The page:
Annoying OV-chipkaart: set up missing swipe alert and save money!

A very detailed guide for setting up the OV-chipkaart Missed Check-out Alert, and applying for a refund when missed a swipe.

Honestly, the Dutch public transport card, the OV-chipkaart, is not so bad. But it’s definitely not good either. The 7.5 Euro non-refundable card fee is a bloody rip-off. The card design and quality are barely satisfying (considering you just paid €7.5 to get one). Most importantly, it leaves you in constant pressure of forgetting to swipe in/out in a journey.

These two cost me a good €15.

An incomplete travel history will cost you considerably more than the normal price. But it’s so easy to miss a check-in/out, that everyone does it from time to time. Some stations don’t have gate machines to enforce a swipe-out, making it extra easy to forget. Not to mention the ticketing machines sometimes don’t work fine, and you may miss a swipe without even noticing.

Fortunately, despite the public announcement reminder onboard, they have other measures to save you from this unnecessary loss. You can ask for a refund if you find an incomplete journey in your transaction history. You can even set up an automatic alert for this. Now that’s fair.

Many people don’t know (or care) about this. Hmm, wait till they get bankrupted by their flimsy little travelcard.

Here’s how to set up the alert, and get a refund (procedures and links subject to change, please search for newest information if the following doesn’t work):

Click here to set up the alert. Fill in the required information and you’re good to go.

When it detects a missing swipe from your card, you’ll get an email alert with a link to apply for a refund.

You can look up the transaction history of your anonymous OV-chipkaart here. How to understand it: it deducts the whole price for the route when you swipe in, and add the over-charged amount back when you check out.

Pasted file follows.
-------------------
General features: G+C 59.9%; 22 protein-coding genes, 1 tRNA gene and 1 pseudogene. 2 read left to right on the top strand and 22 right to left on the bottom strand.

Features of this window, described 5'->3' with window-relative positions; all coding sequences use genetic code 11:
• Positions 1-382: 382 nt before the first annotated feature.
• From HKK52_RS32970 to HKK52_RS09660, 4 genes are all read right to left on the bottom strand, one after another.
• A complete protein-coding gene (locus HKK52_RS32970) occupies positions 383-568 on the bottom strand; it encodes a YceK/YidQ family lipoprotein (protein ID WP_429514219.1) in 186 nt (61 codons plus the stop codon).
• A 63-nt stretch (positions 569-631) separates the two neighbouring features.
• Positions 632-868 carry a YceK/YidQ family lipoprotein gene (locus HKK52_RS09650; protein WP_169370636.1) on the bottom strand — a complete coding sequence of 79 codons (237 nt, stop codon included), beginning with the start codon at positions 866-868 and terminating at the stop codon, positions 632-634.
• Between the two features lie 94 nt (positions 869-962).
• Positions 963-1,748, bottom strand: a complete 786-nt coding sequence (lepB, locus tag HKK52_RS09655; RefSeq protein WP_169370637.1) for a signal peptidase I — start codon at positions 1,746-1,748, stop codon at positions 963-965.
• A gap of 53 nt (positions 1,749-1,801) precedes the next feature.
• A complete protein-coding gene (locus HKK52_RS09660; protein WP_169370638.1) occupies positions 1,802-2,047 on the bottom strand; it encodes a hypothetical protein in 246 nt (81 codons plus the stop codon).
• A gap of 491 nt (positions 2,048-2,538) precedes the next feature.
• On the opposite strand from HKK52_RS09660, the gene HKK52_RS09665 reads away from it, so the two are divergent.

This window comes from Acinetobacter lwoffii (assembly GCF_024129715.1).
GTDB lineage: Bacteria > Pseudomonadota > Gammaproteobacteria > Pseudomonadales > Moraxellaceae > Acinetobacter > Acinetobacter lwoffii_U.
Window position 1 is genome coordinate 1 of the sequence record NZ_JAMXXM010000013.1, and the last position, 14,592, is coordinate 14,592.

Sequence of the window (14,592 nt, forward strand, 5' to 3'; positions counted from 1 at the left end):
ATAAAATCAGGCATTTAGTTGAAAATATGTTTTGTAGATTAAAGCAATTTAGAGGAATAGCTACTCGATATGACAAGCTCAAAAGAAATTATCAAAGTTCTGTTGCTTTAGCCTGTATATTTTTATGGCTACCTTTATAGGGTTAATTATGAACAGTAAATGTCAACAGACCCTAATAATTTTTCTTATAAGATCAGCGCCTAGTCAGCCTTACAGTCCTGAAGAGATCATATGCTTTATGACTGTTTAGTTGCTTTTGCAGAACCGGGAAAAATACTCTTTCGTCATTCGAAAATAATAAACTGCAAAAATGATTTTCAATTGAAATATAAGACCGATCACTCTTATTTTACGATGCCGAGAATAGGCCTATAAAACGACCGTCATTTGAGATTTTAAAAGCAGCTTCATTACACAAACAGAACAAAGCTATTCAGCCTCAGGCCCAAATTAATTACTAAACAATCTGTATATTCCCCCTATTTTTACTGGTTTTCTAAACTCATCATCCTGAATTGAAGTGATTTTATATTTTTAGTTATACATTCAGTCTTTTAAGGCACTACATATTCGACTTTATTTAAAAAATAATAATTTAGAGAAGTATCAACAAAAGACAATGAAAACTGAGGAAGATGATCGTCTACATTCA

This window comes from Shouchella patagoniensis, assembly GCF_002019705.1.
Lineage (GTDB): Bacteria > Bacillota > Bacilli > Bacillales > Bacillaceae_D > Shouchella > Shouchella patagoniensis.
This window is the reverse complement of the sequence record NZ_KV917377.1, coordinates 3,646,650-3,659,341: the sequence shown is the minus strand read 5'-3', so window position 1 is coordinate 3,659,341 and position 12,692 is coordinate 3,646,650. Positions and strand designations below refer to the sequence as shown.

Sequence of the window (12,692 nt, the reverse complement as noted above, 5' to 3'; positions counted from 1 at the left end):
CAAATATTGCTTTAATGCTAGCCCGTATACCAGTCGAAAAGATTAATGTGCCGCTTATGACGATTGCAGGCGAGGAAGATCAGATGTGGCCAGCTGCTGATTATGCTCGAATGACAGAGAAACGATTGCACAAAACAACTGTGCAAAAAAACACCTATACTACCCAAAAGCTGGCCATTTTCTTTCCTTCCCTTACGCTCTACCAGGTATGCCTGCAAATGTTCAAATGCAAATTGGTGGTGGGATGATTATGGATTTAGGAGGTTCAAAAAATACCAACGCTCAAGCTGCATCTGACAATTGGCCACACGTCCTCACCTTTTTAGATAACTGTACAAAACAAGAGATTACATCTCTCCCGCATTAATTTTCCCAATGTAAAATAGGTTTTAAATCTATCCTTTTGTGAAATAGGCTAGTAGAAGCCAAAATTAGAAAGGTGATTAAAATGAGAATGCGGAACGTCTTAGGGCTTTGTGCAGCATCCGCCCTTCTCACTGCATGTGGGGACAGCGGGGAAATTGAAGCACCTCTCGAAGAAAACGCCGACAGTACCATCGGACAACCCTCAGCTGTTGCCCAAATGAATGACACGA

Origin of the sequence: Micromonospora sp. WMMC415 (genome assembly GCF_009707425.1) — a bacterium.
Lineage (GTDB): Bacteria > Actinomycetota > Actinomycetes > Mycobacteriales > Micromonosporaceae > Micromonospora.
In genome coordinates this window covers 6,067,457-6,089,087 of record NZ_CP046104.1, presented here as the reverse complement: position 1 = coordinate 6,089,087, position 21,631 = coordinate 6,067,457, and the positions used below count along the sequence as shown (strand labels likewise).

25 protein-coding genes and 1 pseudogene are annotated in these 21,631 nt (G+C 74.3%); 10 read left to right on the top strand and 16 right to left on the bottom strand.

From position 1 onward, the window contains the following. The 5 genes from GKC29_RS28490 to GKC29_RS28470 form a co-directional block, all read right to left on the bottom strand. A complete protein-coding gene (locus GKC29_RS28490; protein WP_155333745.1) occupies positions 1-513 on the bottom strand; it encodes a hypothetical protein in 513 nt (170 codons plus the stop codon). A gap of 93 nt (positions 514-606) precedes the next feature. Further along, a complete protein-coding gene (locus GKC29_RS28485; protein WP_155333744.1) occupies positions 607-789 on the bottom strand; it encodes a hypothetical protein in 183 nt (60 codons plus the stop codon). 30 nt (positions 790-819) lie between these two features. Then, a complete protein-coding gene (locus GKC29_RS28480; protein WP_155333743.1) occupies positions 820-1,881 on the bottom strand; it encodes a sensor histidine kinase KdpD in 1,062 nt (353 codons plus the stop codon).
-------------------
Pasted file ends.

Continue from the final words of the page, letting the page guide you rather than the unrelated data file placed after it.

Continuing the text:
When you find an incomplete travel history, you can apply for a refund.

You will be asked to fill in the start and end position of your journey. Then it calculates the amount of refund.

You’ll need to find an OV-chipkaart service machine to collect this refund, just like how you collect an online top-up, which is not convenient at all.

For fellow EUR students, there’s a OV-chipkaart service point in Polak building, next to the main entrance. If not sure, it looks like this:

It sounds almost too troublesome for many people to care about it. But you need to do it, and you need to do it now. I was very cautious to not miss one swipe with my card at first, yet it somehow still managed to surprise me with an incomplete trip the second day after I bought it. Imagine you miss a swipe in a train station, and you could be charged for the whole route.


It’s a digital world and many major cities have brought their public transportation cards to mobile phones. It’s both convenient and environment-friendly. Contactless payment is a thing now. Singapore and London, for example, accept Visa/MasterCard contactless cards for public transport. While Japanese national travelcard partnered with Apple Pay and Google Pay to issue digital cards on smartphones. I just hope our open-minded Dutch friends can consider bringing their beloved OV-chipkaart to the digital era as well.

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Raffine

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